Pressure and opposition against the proposed expansion of aquaculture pens in Liverpool Bay continues to mount with Kim Masland, the opposition MLA for Queens-Shelburne, tabling a petition in the legislature against the project.
"We believe marine-based, fin fish facilities cannot be sustainably operated in a marine environment and therefore demand a permanent moratorium on this kind of aquaculture and request that all future fin fish aquaculture sites be only closed...land-based facilities," Masland declared on April 9 as she tabled the petition.
The petition contained 658 signatures, and Masland told the house that she had signed as well.
The petition calls upon the Nova Scotia government to withdraw the current option for exploration/expansion of Cooke Aquaculture in Liverpool Bay.
On March 6, Kelly Cove Salmon Ltd., a subsidiary of Cooke Aquaculture, submitted an application to the Nova Scotia Department of Fisheries and Aquaculture requesting approval for the expansion of its current salmon far in Liverpool Bay from 14 cages to 20 cages, with the addition of two new sites of the same size.
If approved, this could result in over 1.8 million salmon being farmed in Liverpool Bay at any given time.
Responding to Masland's statement, Joel Richardson, vice-president of public relations with Cooke, told LighhouseNOW in an email that Kelly Cove Salmon views clean environmental conditions and a healthy ocean as key for Atlantic aquaculture operations.
"We understand that our relationship with the environment is vital to producing top quality seafood. We view this as a significant component of our corporate social responsibility and we are working hard on our community engagement to educate and inform residents at every opportunity," Richardson said.
Richardson noted that Kelly Cove has "successfully" operated an Atlantic salmon farm in Liverpool Bay since 2011 and asserted that the Liverpool Bay fish farm site has been operating sustainably with provincial and federal environmental and regulatory approvals and oversight for 17 years.
During a recent Region of Queens Municipality (RQM) council meeting, protesters hectored council over the expansion plans, at one point causing Mayor David Dagley to snipe, "This is unacceptable in this council's chambers."
RQM council has been in a quandary for weeks as to how to handle the conflict between the protesters and Kelly Cove. Dagley previously warned council that acting as an intervenor could cost the municipality up to $100,000.
At that council meeting, councillor Susan MacLeod came down firmly against the expansion, calling for a land-based option.
"This is causing a lot of negative feelings. In my opinion, silence is consent. If we don't say anything to the governing bodies, or our MLAs or the people that make these decisions, then we are approving what they want," she said.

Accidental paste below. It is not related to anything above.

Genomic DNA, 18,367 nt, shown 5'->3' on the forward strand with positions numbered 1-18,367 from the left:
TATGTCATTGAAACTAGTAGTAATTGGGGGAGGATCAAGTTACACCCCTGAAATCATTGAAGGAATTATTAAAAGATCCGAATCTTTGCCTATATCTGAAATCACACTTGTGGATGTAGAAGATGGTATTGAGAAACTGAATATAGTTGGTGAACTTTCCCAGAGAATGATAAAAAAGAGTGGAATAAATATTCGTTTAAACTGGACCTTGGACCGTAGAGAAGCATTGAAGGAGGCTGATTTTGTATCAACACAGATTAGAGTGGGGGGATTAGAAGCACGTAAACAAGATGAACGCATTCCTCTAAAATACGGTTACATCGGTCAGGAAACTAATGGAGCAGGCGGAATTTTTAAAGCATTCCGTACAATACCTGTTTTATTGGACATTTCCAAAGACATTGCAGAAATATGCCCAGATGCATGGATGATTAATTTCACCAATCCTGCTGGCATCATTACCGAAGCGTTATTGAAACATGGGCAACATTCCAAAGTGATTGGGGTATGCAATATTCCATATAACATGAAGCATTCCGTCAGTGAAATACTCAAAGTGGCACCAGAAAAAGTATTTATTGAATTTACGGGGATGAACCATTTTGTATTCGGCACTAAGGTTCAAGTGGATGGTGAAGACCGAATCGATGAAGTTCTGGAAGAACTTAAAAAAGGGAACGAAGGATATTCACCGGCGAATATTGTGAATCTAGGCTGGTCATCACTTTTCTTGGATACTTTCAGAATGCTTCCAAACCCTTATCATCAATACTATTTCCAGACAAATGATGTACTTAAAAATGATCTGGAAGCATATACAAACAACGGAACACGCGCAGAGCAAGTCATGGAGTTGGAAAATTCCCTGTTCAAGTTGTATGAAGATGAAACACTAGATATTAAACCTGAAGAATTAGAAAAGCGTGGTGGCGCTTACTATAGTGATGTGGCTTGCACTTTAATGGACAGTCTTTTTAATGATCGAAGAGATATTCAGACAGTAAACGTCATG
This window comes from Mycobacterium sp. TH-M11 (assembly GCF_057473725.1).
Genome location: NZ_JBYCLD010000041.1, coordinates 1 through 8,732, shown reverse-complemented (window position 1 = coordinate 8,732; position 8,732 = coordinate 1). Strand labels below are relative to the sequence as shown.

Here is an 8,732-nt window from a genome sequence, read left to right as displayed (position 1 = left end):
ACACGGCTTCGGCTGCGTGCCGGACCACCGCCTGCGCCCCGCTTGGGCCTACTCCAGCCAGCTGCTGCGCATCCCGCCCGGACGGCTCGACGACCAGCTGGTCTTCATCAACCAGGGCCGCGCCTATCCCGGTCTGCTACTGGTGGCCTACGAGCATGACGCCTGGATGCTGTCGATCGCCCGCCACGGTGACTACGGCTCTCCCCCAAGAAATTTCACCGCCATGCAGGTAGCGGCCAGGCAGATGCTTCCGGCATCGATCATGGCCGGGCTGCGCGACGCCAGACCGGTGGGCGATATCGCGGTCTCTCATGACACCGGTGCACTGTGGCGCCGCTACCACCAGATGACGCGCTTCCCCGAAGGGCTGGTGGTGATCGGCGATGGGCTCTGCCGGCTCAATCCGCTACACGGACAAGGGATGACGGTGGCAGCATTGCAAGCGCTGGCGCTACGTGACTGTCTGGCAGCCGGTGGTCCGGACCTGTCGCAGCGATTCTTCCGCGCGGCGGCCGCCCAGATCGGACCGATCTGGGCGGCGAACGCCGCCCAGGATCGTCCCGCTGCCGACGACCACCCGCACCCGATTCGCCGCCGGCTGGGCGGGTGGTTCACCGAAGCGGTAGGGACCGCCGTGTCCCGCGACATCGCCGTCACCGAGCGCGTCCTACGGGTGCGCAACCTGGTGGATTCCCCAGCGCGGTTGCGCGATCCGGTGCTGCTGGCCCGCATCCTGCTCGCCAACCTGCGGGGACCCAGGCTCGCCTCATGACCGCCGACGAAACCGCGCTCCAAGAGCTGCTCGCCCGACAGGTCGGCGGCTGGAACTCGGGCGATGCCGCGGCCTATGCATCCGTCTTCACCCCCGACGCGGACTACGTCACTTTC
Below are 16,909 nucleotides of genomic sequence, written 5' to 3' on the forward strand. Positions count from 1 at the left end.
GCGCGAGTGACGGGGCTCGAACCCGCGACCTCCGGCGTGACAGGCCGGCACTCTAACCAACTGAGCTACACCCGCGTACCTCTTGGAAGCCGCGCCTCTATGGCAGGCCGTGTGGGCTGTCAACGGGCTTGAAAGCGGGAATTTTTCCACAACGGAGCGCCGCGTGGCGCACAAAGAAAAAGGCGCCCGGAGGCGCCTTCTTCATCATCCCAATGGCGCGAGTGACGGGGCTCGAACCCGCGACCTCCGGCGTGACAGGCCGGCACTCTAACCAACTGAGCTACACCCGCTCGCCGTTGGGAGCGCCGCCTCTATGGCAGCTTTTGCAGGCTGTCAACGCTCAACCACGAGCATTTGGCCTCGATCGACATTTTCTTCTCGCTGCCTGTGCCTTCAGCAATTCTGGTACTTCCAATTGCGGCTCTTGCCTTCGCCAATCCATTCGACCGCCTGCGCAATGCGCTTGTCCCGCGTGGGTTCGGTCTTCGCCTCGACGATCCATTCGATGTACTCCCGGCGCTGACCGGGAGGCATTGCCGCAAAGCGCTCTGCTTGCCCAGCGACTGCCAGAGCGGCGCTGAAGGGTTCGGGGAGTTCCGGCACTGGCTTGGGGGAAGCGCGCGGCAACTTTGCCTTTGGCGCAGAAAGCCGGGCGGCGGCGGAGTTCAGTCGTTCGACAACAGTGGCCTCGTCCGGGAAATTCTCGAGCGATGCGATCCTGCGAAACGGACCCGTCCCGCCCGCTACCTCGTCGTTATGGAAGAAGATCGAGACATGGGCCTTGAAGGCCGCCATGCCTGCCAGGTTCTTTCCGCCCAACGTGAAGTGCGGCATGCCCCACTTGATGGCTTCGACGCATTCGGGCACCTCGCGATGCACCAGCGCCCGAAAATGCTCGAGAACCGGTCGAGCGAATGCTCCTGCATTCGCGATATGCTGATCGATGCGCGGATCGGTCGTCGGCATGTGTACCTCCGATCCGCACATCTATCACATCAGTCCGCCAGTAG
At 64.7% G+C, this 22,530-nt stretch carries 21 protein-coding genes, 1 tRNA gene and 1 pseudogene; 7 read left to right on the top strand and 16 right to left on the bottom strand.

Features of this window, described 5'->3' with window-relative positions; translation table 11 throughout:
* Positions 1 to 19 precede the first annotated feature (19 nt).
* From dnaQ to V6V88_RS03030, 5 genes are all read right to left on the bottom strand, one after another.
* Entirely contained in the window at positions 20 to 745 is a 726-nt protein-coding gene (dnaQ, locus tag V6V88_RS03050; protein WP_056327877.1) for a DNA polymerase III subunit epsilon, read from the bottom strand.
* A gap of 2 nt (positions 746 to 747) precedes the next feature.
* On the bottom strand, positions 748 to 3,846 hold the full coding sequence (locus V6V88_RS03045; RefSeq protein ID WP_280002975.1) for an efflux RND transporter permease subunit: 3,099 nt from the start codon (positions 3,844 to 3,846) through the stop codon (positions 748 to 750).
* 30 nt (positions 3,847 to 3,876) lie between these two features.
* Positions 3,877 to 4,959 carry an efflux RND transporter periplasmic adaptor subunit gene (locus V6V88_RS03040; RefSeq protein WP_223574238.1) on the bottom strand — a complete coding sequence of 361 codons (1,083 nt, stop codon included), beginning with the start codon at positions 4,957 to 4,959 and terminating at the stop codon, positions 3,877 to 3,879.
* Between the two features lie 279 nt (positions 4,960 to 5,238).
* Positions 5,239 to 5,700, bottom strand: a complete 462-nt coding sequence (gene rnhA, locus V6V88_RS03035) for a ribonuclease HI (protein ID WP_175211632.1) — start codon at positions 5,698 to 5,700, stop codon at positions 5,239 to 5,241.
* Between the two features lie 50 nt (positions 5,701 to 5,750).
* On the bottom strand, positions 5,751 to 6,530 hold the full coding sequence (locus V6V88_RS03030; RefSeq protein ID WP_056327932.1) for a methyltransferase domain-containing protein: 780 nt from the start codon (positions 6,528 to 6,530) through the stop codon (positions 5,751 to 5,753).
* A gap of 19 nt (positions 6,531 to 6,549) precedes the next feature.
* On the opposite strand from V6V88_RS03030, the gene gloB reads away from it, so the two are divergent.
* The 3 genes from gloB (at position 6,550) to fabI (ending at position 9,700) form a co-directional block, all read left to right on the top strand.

"I am not in favour of expansion, or any new sites in Liverpool Bay. I don't see enough economic benefits and I feel that there are other alternatives for this company, such as a land-based operation."
But Richardson pointed out that in 2018 the company's Nova Scotia operations supported 309 local small and medium-sized businesses by purchasing $51.5 million dollars worth of goods and services and generated an additional 240 spin-off jobs for marine maintenance workers, truck drivers, hotels, restaurants, engineers, research scientists and veterinarians.
"Our marine aquaculture operations in Liverpool Bay and along the Southern and Western shores contribute a lot to the areas economic and social well-being and are operated and accredited as sustainable."
A group calling itself Protect Liverpool Bay (PBL) and claiming to represent some 300 local citizens and businesses is leading the fight against the fish farm expansion.
PBL has set up a store front office in Liverpool as well as a goFundme page, where it hopes to raise $50,000 to help battle Kelly Cove's proposed expansion. To date, its goFundme stands at $3,072.
Local resident Brian Muldoon, who has led the charge against the expansion, previously told LighthouseNOW that people "who care about our oceans, shoreline tourism and our local economy" are battling the expansion.
"People don't realize what's under those nets. I didn't realize what happens underneath those nets. When you Google fish farms and you Google everything about them, there is no positive. There is the antibiotics and pollution from feces there that just don't wash away, it has to land somewhere."
Richardson, however, said that Cooke Aquaculture was North America's first salmon farming company to be certified by a third-party eco label and pointed out that the Liverpool fish farm site is Best Aquaculture Practices (BAP) certified.
Best Aquaculture Practices is an international certification program based on achievable, science-based and continuously-improved performance standards for the entire aquaculture supply chain – farms, hatcheries, processing plants, and feed mills – that assure healthful foods produced through environmentally and socially-responsible means, Richardson told LighthouseNOW.
BAP certification is based on independent audits that evaluate compliance with the BAP standards developed by the Global Aquaculture Alliance.
Added Richardson: "We look forward to the results of the technical review by the Nova Scotia Department of Fisheries and Aquaculture and other federal and provincial agencies, analysis from the network partners, and participating in the Review Board's Adjudicated Public Hearing."